Please note that the modern reader will undoubtedly find the opinions and beliefs of this officer with regard to the slave trade disagreeable, but in the interests of history I have attempted to report them accurately and authentically.
Died 1798. He originated from Chester.
Matthews was commissioned lieutenant on 1 March 1783, but being unable to find a position in the Navy was instead employed between 1785-7 as an agent for a London slave merchant on the coast of Africa near Sierra Leone. Here he travelled extensively and took the opportunity to study and write about the fundamentals of the slave trade, and in the compliance of the coastal kingdoms in selling slaves to the Europeans. He published his findings in a work dated 1788, and such was its critical reception that an edition was later published in France. On 3 June 1788 he provided evidence to the House of Commons in favour of the trade, adding that the slaves were well cared for on the voyage across the Atlantic to the Caribbean, and that attention was paid to their cleanliness.
Rejoining the Navy, in May 1789 he was appointed fourth lieutenant of the Barfleur 90, Captain Robert Calder, flying the flag of Vice-Admiral Robert Roddam at Portsmouth.
Matthews was promoted commander on 30 April 1793 and appointed to Vulcan in succession to Captain Lord Garlies on 3 May, which vessel had been fitted out as a fireship at Portsmouth in January, but on 10 March had suffered a tragedy whilst at Spithead when the jolly boat, under tow of a longboat, had been swamped with the death of the sailing master and a seaman. At the end of April the Vulcan went out of the harbour, and in May she sailed for the Mediterranean with Vice-Admiral Lord Hood’s fleet to serve at the occupation of Toulon from August. Here Matthews assumed the temporary command of the Courageux 74 on 30 August for Captain Hon. William Waldegrave who was to return home with despatches, and he was posted captain on 13 September.
The Courageux subsequently joined Commodore Robert Linzee’s squadron which was driven away from Forneilli in the Gulf of San Fiorenzo, Corsica on 1 October, during which action her first lieutenant was killed, although newspaper reports at home to the effect that she had sunk as a result of damage incurred in the failed attack were soon rescinded. Returning to the fleet, Matthews was replaced in the acting command of the Courageux by Captain Benjamin Hallowell, whereupon he assisted Captain Hon. George Keith Elphinstone in the evacuation of Toulon during December.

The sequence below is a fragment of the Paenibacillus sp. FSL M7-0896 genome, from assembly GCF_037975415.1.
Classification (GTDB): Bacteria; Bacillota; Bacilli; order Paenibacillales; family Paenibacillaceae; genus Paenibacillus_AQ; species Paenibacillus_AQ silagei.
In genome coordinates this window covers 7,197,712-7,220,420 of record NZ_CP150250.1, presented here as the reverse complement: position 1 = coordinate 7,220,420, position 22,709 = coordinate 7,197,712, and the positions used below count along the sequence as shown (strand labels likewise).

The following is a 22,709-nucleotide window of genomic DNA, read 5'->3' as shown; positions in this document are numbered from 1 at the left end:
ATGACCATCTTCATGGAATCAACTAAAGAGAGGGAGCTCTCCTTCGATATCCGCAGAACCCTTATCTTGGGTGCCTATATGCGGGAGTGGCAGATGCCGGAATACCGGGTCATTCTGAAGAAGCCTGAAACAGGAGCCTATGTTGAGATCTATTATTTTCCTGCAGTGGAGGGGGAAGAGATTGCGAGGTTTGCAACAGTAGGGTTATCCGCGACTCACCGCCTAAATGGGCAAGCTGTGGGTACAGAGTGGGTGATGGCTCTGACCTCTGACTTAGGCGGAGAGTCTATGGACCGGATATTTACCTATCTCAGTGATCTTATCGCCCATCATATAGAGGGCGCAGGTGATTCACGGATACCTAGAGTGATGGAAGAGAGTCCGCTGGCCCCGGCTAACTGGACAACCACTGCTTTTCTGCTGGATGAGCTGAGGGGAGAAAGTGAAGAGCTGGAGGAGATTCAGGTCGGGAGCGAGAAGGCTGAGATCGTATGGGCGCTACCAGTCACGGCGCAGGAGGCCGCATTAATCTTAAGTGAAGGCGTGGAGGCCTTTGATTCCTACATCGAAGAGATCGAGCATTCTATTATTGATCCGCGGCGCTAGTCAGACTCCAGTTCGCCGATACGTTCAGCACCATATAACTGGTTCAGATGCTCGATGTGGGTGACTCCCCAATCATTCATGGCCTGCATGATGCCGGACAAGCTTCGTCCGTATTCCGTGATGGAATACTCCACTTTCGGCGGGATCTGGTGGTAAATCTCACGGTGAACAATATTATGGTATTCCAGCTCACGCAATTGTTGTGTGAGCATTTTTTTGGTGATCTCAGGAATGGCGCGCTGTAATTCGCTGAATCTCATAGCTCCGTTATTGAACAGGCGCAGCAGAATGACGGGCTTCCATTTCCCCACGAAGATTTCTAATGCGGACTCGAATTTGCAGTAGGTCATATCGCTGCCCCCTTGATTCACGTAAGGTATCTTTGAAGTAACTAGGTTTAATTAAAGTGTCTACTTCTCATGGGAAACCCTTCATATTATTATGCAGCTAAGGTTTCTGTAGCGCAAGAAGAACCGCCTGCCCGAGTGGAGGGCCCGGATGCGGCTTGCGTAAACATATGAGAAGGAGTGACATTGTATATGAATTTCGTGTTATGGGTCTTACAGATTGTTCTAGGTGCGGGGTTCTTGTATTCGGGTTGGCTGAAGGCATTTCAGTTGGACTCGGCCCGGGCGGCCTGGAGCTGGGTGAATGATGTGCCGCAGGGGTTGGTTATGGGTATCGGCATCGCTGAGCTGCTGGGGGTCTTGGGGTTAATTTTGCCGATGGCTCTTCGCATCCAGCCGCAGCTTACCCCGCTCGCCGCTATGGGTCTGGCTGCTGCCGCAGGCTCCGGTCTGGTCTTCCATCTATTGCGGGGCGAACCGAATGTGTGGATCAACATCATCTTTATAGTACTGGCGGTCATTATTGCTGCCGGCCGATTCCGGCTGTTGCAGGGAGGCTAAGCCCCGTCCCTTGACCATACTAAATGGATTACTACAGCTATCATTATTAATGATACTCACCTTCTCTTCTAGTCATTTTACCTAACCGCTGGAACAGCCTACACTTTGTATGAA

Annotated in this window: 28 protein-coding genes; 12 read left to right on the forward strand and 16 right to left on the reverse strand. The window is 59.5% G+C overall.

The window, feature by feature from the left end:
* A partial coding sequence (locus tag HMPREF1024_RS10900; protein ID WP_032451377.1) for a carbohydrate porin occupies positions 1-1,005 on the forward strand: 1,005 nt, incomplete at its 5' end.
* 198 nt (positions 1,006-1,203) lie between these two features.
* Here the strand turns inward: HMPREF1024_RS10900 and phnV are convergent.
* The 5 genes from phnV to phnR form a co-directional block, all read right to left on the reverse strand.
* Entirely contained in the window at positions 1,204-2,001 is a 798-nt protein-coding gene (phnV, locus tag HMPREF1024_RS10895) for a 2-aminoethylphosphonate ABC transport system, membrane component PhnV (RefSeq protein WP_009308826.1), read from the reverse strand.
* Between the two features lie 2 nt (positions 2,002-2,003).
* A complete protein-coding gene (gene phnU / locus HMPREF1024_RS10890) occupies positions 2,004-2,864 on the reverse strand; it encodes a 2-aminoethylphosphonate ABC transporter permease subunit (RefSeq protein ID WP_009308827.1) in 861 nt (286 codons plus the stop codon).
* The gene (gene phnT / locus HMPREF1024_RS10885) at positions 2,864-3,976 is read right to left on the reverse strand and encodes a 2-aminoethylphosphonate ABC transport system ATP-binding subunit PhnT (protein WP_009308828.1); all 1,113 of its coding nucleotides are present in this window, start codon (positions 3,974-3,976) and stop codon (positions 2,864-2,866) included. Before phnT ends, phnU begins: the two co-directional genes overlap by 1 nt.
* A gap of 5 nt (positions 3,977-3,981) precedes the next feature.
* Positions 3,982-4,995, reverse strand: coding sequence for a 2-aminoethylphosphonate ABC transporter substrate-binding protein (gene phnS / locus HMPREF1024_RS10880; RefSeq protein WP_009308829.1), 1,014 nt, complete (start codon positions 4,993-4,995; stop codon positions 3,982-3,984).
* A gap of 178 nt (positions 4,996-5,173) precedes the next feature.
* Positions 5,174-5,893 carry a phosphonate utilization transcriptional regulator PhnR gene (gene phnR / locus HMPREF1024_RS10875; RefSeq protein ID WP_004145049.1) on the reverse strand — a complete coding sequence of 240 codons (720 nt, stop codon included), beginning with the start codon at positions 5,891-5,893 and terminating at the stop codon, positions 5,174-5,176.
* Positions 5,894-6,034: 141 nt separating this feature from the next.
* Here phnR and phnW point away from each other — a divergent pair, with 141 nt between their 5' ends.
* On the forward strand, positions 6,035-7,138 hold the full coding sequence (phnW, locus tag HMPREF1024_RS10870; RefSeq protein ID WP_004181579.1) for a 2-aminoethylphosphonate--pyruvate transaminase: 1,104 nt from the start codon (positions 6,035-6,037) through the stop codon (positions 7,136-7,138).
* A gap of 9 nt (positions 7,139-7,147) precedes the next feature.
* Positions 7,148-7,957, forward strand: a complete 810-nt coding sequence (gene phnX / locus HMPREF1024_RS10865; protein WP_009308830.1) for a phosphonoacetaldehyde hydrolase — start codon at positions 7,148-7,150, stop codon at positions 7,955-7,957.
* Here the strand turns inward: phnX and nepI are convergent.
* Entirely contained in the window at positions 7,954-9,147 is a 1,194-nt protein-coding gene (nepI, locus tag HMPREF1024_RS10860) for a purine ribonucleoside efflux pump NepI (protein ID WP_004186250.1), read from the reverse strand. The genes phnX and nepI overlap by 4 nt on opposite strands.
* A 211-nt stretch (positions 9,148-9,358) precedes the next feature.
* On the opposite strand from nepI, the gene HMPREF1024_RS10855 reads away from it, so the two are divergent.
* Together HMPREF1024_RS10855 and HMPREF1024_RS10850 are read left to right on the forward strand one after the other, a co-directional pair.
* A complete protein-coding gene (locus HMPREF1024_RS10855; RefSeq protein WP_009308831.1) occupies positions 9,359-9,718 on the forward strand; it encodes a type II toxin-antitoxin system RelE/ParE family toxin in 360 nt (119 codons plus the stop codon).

In January 1796 he commissioned the new frigate Maidstone 32 at Chatham, sailing from the Nore to Leith in April with a Russian squadron that it was intended would convoy the trade to the Baltic. During September he arrived at Elsinore with a dozen ships in convoy from the Nore.
Going out from the Downs in January 1797, the Maidstone had the good fortune to capture two richly laden Spanish ships bound for Cadiz, these being the San Philippe et San Jago from the River Plate, and the San Jose y Animas las Feliz from Havana. The reported value of both ships combined was £40,000, equivalent to about £4.5m in today’s money, although this value was probably an over-estimation. The Maidstone then proceeded to Sierra Leone where she arrived on 17 February, and then sailed across to Barbados with a convoy, completing what was described as a tedious passage in fifty-three days, and capturing the privateer Flibustier 12 two days before her arrival. Matthews’ duties in the Leeward Islands included monitoring slave trading vessels of all nationalities, but his was not a happy command, and he appears to have had trouble controlling the alcoholic excesses of his officers.
At the end of 1797 the Maidstone was despatched to Jamaica, and Matthews died in March 1798 of yellow fever whilst on passage home with a convoy from that island.
On 2 January 1792 at St. Oswald’s Church, Chester, he married Anna Helena Legh of Booths, Cheshire. His wife sadly died in the following year, and he erected a monument in Chester Cathedral to her memory. Matthews died leaving an estate of £2,250.
He was described as a ‘first rate seaman’, possessing ‘great ingenuity and merit’. A keen student and recorder of his experiences in the Navy and the slave trade, Matthews was the author of several works including ‘The Maritime Campaign of 1778: A Collection of All the Papers Relative to the Operations of the English and French Fleets’, ‘Twenty-one Plans: with Explanations of Different Actions in the West Indies during the Late War’ and ‘A Voyage to the River Sierra-Leone, on the Coast of Africa; Containing an Account of the Trade and Productions of the Country, and of the Civil and Religious Customs and Manners of the People; in a Series of letters to a Friend in England.’
Matthews was opposed to the abolition of the slave trade, emphasising that domestic slavery was rife in Africa, that enslavement prevented over-population, and that it was ‘probably’ permitted by God as an alternative to judicial execution or death as a prisoner of war. He also claimed that the greater number of any prisoners refused by the Europeans as slaves were put to death by their African captors, and that the main driver for the trade was not that of the European needs.